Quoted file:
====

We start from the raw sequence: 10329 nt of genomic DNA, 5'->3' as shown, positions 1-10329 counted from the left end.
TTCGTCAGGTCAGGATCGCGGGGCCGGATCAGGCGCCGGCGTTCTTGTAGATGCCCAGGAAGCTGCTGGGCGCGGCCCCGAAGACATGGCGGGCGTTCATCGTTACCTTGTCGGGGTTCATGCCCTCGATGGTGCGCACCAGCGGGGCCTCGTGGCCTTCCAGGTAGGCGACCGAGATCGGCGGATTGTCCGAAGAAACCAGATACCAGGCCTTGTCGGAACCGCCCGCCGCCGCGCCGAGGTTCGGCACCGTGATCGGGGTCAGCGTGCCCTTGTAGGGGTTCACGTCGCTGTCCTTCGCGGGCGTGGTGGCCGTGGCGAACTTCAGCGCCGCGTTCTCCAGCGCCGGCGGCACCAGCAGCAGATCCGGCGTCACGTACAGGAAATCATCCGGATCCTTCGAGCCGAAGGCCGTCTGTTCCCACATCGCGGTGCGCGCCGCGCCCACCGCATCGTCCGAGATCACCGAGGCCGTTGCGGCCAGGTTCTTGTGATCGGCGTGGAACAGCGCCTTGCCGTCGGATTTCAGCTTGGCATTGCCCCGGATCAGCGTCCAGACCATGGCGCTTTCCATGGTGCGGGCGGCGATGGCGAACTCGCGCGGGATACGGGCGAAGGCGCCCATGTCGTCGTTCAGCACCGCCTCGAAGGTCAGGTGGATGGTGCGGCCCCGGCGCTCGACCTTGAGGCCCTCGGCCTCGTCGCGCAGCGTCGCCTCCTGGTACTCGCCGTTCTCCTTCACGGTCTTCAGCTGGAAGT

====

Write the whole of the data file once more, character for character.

We start from the raw sequence: 10329 nt of genomic DNA, 5'->3' as shown, positions 1-10329 counted from the left end.
TTCGTCAGGTCAGGATCGCGGGGCCGGATCAGGCGCCGGCGTTCTTGTAGATGCCCAGGAAGCTGCTGGGCGCGGCCCCGAAGACATGGCGGGCGTTCATCGTTACCTTGTCGGGGTTCATGCCCTCGATGGTGCGCACCAGCGGGGCCTCGTGGCCTTCCAGGTAGGCGACCGAGATCGGCGGATTGTCCGAAGAAACCAGATACCAGGCCTTGTCGGAACCGCCCGCCGCCGCGCCGAGGTTCGGCACCGTGATCGGGGTCAGCGTGCCCTTGTAGGGGTTCACGTCGCTGTCCTTCGCGGGCGTGGTGGCCGTGGCGAACTTCAGCGCCGCGTTCTCCAGCGCCGGCGGCACCAGCAGCAGATCCGGCGTCACGTACAGGAAATCATCCGGATCCTTCGAGCCGAAGGCCGTCTGTTCCCACATCGCGGTGCGCGCCGCGCCCACCGCATCGTCCGAGATCACCGAGGCCGTTGCGGCCAGGTTCTTGTGATCGGCGTGGAACAGCGCCTTGCCGTCGGATTTCAGCTTGGCATTGCCCCGGATCAGCGTCCAGACCATGGCGCTTTCCATGGTGCGGGCGGCGATGGCGAACTCGCGCGGGATACGGGCGAAGGCGCCCATGTCGTCGTTCAGCACCGCCTCGAAGGTCAGGTGGATGGTGCGGCCCCGGCGCTCGACCTTGAGGCCCTCGGCCTCGTCGCGCAGCGTCGCCTCCTGGTACTCGCCGTTCTCCTTCACGGTCTTCAGCTGGAAGT